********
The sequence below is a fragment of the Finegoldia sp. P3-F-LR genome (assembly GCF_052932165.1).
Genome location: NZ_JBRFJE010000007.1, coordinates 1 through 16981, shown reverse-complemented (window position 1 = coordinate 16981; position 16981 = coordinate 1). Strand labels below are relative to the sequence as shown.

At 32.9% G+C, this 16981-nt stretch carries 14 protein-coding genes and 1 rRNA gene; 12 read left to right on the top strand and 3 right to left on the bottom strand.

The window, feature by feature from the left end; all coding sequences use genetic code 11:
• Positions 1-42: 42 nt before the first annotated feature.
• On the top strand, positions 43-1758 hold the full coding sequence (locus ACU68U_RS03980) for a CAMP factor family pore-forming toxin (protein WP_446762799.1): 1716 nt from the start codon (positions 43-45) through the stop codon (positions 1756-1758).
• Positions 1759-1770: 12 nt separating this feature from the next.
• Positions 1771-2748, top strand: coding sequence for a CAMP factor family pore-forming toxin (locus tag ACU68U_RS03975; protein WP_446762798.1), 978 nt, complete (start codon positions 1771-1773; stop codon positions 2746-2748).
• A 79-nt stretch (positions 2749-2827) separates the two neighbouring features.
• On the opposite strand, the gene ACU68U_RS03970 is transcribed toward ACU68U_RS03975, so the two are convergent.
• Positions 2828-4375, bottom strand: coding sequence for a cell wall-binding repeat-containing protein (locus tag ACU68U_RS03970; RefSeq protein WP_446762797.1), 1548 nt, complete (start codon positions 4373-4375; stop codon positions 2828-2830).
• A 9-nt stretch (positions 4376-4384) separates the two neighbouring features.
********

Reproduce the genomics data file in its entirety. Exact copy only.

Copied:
The sequence below is a fragment of the Finegoldia sp. P3-F-LR genome (assembly GCF_052932165.1).
Genome location: NZ_JBRFJE010000007.1, coordinates 1 through 16981, shown reverse-complemented (window position 1 = coordinate 16981; position 16981 = coordinate 1). Strand labels below are relative to the sequence as shown.

At 32.9% G+C, this 16981-nt stretch carries 14 protein-coding genes and 1 rRNA gene; 12 read left to right on the top strand and 3 right to left on the bottom strand.

The window, feature by feature from the left end; all coding sequences use genetic code 11:
• Positions 1-42: 42 nt before the first annotated feature.
• On the top strand, positions 43-1758 hold the full coding sequence (locus ACU68U_RS03980) for a CAMP factor family pore-forming toxin (protein WP_446762799.1): 1716 nt from the start codon (positions 43-45) through the stop codon (positions 1756-1758).
• Positions 1759-1770: 12 nt separating this feature from the next.
• Positions 1771-2748, top strand: coding sequence for a CAMP factor family pore-forming toxin (locus tag ACU68U_RS03975; protein WP_446762798.1), 978 nt, complete (start codon positions 1771-1773; stop codon positions 2746-2748).
• A 79-nt stretch (positions 2749-2827) separates the two neighbouring features.
• On the opposite strand, the gene ACU68U_RS03970 is transcribed toward ACU68U_RS03975, so the two are convergent.
• Positions 2828-4375, bottom strand: coding sequence for a cell wall-binding repeat-containing protein (locus tag ACU68U_RS03970; RefSeq protein WP_446762797.1), 1548 nt, complete (start codon positions 4373-4375; stop codon positions 2828-2830).
• A 9-nt stretch (positions 4376-4384) separates the two neighbouring features.